Rather than cut his locks, the student and his family take their case to court after principal suspends him
Wellington: A judge ruled that a New Zealand schoolboy need not cut his hair before returning to class and that his Catholic high school had been wrong to suspend him for having long locks.
Lucan Battison was suspended from St John’s College in the town of Hastings. Principal Paul Melloy had said Battison had breached a rule that states students must keep their hair short, tidy, off their collars and out of their eyes. Pic/AP
Sixteen-year-old Lucan Battison was suspended last month from St John’s College in the town of Hastings. Principal Paul Melloy said Battison had breached a rule that states students must keep their hair short, tidy, off their collars and out of their eyes.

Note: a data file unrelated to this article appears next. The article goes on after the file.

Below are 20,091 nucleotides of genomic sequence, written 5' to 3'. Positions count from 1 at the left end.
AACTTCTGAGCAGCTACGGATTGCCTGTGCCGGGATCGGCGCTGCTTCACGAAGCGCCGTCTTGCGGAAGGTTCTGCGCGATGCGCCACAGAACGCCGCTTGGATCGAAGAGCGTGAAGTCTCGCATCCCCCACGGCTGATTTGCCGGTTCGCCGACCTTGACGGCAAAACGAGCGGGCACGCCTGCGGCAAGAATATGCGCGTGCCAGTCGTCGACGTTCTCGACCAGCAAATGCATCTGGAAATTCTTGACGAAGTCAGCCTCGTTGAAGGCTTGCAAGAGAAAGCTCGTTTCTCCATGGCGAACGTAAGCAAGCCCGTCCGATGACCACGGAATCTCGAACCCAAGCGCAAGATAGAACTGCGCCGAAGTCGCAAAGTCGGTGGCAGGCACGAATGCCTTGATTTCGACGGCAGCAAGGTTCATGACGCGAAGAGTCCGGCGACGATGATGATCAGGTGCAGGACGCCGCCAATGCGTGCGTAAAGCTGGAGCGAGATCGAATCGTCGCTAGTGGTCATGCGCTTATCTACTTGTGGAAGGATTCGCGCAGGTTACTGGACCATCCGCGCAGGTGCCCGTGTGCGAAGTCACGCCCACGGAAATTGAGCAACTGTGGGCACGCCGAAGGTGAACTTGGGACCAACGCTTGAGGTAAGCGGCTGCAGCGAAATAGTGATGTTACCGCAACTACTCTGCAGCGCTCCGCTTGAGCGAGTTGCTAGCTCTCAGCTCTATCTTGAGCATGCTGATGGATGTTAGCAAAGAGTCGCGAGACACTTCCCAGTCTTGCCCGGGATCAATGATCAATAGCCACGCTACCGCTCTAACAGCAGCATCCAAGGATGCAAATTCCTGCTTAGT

But Battison argued his naturally curly hair would look unruly if cropped and he was prepared to wear it in a bun to comply with the school’s standards. Rather than cut his hair, the student and his family took their case to court.
In his decision, New Zealand High Court judge David Collins found the schoolboy’s actions weren’t harmful or dangerous to other students, didn’t amount to serious misconduct, and therefore didn’t warrant suspension. He also found St John’s didn’t provide enough clarity in its hair rules to ensure students could comply with them.